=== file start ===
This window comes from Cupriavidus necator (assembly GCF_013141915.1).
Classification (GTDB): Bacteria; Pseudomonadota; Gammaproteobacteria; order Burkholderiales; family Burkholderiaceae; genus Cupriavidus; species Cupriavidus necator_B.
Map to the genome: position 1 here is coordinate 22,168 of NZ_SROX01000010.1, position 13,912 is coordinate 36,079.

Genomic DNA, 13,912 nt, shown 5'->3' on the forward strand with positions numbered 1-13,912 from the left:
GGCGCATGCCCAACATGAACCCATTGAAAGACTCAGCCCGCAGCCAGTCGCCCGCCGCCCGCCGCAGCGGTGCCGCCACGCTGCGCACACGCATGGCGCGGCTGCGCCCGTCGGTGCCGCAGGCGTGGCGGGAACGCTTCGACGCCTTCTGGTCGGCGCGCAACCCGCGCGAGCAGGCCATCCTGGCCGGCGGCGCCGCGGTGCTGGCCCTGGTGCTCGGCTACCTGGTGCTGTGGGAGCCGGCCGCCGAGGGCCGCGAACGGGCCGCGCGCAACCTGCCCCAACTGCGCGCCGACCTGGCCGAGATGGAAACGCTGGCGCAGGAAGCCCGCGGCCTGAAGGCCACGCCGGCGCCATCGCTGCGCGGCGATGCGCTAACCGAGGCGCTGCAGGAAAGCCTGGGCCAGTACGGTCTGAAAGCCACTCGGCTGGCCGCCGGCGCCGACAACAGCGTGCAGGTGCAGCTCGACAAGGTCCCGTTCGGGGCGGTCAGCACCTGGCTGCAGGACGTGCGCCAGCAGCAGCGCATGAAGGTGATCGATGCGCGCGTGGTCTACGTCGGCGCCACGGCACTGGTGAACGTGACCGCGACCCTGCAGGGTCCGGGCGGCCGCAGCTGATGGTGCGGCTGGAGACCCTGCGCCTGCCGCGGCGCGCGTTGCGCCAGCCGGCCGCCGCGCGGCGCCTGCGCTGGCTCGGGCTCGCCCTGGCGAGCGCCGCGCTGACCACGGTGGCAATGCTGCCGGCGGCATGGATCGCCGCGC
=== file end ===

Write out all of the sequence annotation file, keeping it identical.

This window comes from Cupriavidus necator (assembly GCF_013141915.1).
Classification (GTDB): Bacteria; Pseudomonadota; Gammaproteobacteria; order Burkholderiales; family Burkholderiaceae; genus Cupriavidus; species Cupriavidus necator_B.
Map to the genome: position 1 here is coordinate 22,168 of NZ_SROX01000010.1, position 13,912 is coordinate 36,079.

Genomic DNA, 13,912 nt, shown 5'->3' on the forward strand with positions numbered 1-13,912 from the left:
GGCGCATGCCCAACATGAACCCATTGAAAGACTCAGCCCGCAGCCAGTCGCCCGCCGCCCGCCGCAGCGGTGCCGCCACGCTGCGCACACGCATGGCGCGGCTGCGCCCGTCGGTGCCGCAGGCGTGGCGGGAACGCTTCGACGCCTTCTGGTCGGCGCGCAACCCGCGCGAGCAGGCCATCCTGGCCGGCGGCGCCGCGGTGCTGGCCCTGGTGCTCGGCTACCTGGTGCTGTGGGAGCCGGCCGCCGAGGGCCGCGAACGGGCCGCGCGCAACCTGCCCCAACTGCGCGCCGACCTGGCCGAGATGGAAACGCTGGCGCAGGAAGCCCGCGGCCTGAAGGCCACGCCGGCGCCATCGCTGCGCGGCGATGCGCTAACCGAGGCGCTGCAGGAAAGCCTGGGCCAGTACGGTCTGAAAGCCACTCGGCTGGCCGCCGGCGCCGACAACAGCGTGCAGGTGCAGCTCGACAAGGTCCCGTTCGGGGCGGTCAGCACCTGGCTGCAGGACGTGCGCCAGCAGCAGCGCATGAAGGTGATCGATGCGCGCGTGGTCTACGTCGGCGCCACGGCACTGGTGAACGTGACCGCGACCCTGCAGGGTCCGGGCGGCCGCAGCTGATGGTGCGGCTGGAGACCCTGCGCCTGCCGCGGCGCGCGTTGCGCCAGCCGGCCGCCGCGCGGCGCCTGCGCTGGCTCGGGCTCGCCCTGGCGAGCGCCGCGCTGACCACGGTGGCAATGCTGCCGGCGGCATGGATCGCCGCGC